Trail is the distance the contact patch of the front tire lags behind the point where the steering axis intercepts the ground.
Consider the casters on a shopping cart: the wheels are offset behind the vertical steering axis, and the force of the ground on the wheel tries to center the wheel on the direction of travel.
The greater the distance between the steering axis intercept and the contact patch, the stronger the centering force becomes.
For a given steering angle, offsetting the hub forward reduces trail, while offestting the hub backward increases trail. This may seem counterintuitive, since very stable cruiser bikes usually have more fork rake than twitchy track bikes. But the other factor at work is the angle of the steerer -- cruiser bikes have very slack head tubes, so they have more trail despite their fork rake, not because of it.
Standard road bikes have the hub offset ahead of the steering axis. This can be done several ways:
For a given steering angle and fork offset, the trail is the same regardless of how the offset is obtained. A straight bladed fork with 45mm of rake has exactly the same trail as a curved-bladed fork of the same length with 45mm rake. All that matters here is the points at the fork crown and the dropouts, not the shape of the fork between them.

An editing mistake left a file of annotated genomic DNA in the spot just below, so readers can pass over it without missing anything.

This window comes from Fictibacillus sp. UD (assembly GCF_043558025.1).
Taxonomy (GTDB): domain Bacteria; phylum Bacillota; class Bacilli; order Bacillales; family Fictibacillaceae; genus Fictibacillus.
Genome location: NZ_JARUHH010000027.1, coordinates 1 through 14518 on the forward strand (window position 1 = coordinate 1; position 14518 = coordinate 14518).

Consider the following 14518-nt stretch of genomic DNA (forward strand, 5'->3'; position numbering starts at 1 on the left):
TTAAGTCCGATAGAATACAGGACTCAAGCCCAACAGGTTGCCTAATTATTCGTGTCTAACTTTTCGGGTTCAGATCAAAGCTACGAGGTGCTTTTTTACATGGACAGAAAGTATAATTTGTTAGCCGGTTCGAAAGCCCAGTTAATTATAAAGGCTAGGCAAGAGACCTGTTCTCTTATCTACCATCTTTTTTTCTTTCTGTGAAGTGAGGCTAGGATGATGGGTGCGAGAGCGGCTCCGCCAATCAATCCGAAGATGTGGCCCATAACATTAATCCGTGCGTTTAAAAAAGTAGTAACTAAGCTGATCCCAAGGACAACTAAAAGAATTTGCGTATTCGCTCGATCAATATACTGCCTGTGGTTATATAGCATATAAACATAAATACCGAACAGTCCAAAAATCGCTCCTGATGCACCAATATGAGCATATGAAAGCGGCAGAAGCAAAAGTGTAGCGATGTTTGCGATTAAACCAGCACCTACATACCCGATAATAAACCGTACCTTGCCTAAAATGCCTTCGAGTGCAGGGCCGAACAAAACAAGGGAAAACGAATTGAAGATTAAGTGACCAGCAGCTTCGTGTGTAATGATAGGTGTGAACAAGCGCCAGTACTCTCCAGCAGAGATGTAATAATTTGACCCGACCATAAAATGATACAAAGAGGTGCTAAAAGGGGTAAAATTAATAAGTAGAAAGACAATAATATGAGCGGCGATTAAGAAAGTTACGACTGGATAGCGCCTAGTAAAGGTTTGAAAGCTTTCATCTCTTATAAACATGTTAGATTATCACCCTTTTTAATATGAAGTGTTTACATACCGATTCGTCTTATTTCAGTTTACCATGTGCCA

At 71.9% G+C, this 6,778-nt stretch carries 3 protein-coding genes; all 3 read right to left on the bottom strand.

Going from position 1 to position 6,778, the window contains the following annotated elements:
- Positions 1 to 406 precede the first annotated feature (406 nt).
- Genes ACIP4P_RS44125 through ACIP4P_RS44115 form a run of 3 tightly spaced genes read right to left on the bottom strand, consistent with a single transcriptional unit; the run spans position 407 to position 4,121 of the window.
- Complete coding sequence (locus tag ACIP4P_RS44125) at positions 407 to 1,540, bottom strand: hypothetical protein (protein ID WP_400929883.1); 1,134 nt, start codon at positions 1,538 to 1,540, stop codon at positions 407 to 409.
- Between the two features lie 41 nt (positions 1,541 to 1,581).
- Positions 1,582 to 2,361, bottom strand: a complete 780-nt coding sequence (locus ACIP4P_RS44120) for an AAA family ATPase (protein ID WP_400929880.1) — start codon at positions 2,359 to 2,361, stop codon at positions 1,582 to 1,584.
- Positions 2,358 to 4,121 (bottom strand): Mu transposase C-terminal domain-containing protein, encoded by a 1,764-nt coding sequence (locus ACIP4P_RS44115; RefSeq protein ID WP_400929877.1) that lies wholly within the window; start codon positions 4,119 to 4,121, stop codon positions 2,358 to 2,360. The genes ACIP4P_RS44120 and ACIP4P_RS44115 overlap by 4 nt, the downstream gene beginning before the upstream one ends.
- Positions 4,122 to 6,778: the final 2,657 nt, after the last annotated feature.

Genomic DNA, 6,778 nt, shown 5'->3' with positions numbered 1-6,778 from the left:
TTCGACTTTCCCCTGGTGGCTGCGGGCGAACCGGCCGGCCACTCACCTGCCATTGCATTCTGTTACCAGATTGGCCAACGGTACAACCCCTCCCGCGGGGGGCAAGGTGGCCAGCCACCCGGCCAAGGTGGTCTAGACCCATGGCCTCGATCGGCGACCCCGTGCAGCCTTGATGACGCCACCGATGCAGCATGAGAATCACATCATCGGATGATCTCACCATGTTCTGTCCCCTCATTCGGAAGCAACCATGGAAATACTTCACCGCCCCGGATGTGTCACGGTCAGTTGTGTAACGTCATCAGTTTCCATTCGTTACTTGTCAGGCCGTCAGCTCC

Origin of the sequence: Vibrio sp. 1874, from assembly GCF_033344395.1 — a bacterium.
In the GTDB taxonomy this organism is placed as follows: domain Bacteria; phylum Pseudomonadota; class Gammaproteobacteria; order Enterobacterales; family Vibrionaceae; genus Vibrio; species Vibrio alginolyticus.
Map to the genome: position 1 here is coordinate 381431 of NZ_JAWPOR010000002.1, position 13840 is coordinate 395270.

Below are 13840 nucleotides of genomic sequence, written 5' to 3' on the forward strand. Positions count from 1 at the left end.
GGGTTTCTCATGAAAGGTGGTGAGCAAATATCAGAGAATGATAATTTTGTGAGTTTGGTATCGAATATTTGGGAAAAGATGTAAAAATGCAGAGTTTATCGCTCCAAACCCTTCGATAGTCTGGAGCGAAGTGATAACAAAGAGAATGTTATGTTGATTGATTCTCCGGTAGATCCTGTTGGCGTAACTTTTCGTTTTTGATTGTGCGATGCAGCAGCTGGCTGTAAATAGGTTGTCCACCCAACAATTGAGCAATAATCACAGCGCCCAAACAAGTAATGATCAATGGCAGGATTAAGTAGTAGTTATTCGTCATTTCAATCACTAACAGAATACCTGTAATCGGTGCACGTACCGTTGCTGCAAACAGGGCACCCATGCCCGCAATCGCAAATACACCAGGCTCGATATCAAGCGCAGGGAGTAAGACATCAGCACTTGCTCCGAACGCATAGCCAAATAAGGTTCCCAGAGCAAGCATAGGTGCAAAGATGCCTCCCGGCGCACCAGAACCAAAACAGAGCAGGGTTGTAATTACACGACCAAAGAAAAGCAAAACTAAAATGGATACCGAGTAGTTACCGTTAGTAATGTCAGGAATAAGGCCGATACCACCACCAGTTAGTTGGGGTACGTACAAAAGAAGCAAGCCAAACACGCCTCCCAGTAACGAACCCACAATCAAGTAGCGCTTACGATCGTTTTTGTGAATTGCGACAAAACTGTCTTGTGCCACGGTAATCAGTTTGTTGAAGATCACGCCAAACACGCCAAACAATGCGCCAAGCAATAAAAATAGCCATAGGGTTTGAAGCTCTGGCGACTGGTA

The image below diagrams the geometry of a 1930s racing bike. You can do the same for any bike. It's easiest with a scale drawing or a good photograph. Draw a line down the center of the steering tube and extend it to the ground. Drop another line from the center of the front hub perpendicular to the ground. The distance between the contact patch and the steering axis/ground plane intercept is the trail.
As shown in the formulas on the left, trail can be calculated given the head tube angle, the radius of the inflated tire, and the amount of fork offset. For someone designing a fork, it is more useful to start with the desired trail and calculate the needed fork offset, which can be determined from the tire radius, head tube angle, and trail.
This page written by Josh Putnam. Please feel free to email questions, comments, corrections, suggestions, etc.
© Joshua Putnam